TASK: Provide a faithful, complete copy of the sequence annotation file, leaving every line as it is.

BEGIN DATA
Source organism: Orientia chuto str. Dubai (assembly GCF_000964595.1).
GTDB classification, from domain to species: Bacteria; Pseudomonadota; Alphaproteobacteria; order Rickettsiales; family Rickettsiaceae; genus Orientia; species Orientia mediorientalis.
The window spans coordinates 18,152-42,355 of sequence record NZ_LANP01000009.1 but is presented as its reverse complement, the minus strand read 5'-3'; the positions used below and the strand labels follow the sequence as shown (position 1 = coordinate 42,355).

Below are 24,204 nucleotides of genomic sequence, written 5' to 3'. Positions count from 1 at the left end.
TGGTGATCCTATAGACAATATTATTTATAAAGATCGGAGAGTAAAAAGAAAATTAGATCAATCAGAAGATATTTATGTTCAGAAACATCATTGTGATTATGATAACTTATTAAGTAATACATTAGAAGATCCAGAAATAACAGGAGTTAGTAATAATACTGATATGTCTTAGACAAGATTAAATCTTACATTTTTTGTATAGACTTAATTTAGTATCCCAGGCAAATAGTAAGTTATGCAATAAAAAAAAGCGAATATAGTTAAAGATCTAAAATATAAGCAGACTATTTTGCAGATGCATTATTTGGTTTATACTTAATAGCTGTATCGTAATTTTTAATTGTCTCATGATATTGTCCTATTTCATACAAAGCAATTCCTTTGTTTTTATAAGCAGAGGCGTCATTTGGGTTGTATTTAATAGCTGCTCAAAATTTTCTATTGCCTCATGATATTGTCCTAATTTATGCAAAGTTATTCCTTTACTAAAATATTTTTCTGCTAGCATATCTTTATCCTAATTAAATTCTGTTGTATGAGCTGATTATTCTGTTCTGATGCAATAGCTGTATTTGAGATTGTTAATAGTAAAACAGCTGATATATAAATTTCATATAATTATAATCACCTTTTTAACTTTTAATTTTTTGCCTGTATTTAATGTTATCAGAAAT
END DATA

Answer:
Source organism: Orientia chuto str. Dubai (assembly GCF_000964595.1).
GTDB classification, from domain to species: Bacteria; Pseudomonadota; Alphaproteobacteria; order Rickettsiales; family Rickettsiaceae; genus Orientia; species Orientia mediorientalis.
The window spans coordinates 18,152-42,355 of sequence record NZ_LANP01000009.1 but is presented as its reverse complement, the minus strand read 5'-3'; the positions used below and the strand labels follow the sequence as shown (position 1 = coordinate 42,355).

Below are 24,204 nucleotides of genomic sequence, written 5' to 3'. Positions count from 1 at the left end.
TGGTGATCCTATAGACAATATTATTTATAAAGATCGGAGAGTAAAAAGAAAATTAGATCAATCAGAAGATATTTATGTTCAGAAACATCATTGTGATTATGATAACTTATTAAGTAATACATTAGAAGATCCAGAAATAACAGGAGTTAGTAATAATACTGATATGTCTTAGACAAGATTAAATCTTACATTTTTTGTATAGACTTAATTTAGTATCCCAGGCAAATAGTAAGTTATGCAATAAAAAAAAGCGAATATAGTTAAAGATCTAAAATATAAGCAGACTATTTTGCAGATGCATTATTTGGTTTATACTTAATAGCTGTATCGTAATTTTTAATTGTCTCATGATATTGTCCTATTTCATACAAAGCAATTCCTTTGTTTTTATAAGCAGAGGCGTCATTTGGGTTGTATTTAATAGCTGCTCAAAATTTTCTATTGCCTCATGATATTGTCCTAATTTATGCAAAGTTATTCCTTTACTAAAATATTTTTCTGCTAGCATATCTTTATCCTAATTAAATTCTGTTGTATGAGCTGATTATTCTGTTCTGATGCAATAGCTGTATTTGAGATTGTTAATAGTAAAACAGCTGATATATAAATTTCATATAATTATAATCACCTTTTTAACTTTTAATTTTTTGCCTGTATTTAATGTTATCAGAAAT